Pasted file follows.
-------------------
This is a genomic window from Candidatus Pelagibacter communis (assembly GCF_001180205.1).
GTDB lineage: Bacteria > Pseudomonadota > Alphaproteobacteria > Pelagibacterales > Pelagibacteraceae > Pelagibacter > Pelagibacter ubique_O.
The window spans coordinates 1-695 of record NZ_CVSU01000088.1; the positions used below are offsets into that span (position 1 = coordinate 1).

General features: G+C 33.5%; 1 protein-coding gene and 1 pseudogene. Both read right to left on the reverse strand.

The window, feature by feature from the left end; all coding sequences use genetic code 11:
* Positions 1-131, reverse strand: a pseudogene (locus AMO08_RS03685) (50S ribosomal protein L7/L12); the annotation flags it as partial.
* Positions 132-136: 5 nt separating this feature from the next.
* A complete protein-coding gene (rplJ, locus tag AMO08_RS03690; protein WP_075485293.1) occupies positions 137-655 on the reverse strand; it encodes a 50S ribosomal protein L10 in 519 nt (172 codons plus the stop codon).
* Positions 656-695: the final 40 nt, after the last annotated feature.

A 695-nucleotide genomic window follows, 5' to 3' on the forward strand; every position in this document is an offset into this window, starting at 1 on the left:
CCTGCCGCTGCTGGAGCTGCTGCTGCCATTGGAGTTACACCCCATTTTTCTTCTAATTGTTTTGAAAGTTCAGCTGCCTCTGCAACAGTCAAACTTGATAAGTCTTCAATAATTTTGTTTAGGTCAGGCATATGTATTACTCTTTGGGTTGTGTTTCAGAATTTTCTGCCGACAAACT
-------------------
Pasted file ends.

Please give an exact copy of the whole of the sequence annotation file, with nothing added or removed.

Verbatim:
This is a genomic window from Candidatus Pelagibacter communis (assembly GCF_001180205.1).
GTDB lineage: Bacteria > Pseudomonadota > Alphaproteobacteria > Pelagibacterales > Pelagibacteraceae > Pelagibacter > Pelagibacter ubique_O.
The window spans coordinates 1-695 of record NZ_CVSU01000088.1; the positions used below are offsets into that span (position 1 = coordinate 1).

General features: G+C 33.5%; 1 protein-coding gene and 1 pseudogene. Both read right to left on the reverse strand.

The window, feature by feature from the left end; all coding sequences use genetic code 11:
* Positions 1-131, reverse strand: a pseudogene (locus AMO08_RS03685) (50S ribosomal protein L7/L12); the annotation flags it as partial.
* Positions 132-136: 5 nt separating this feature from the next.
* A complete protein-coding gene (rplJ, locus tag AMO08_RS03690; protein WP_075485293.1) occupies positions 137-655 on the reverse strand; it encodes a 50S ribosomal protein L10 in 519 nt (172 codons plus the stop codon).
* Positions 656-695: the final 40 nt, after the last annotated feature.

A 695-nucleotide genomic window follows, 5' to 3' on the forward strand; every position in this document is an offset into this window, starting at 1 on the left:
CCTGCCGCTGCTGGAGCTGCTGCTGCCATTGGAGTTACACCCCATTTTTCTTCTAATTGTTTTGAAAGTTCAGCTGCCTCTGCAACAGTCAAACTTGATAAGTCTTCAATAATTTTGTTTAGGTCAGGCATATGTATTACTCTTTGGGTTGTGTTTCAGAATTTTCTGCCGACAAACT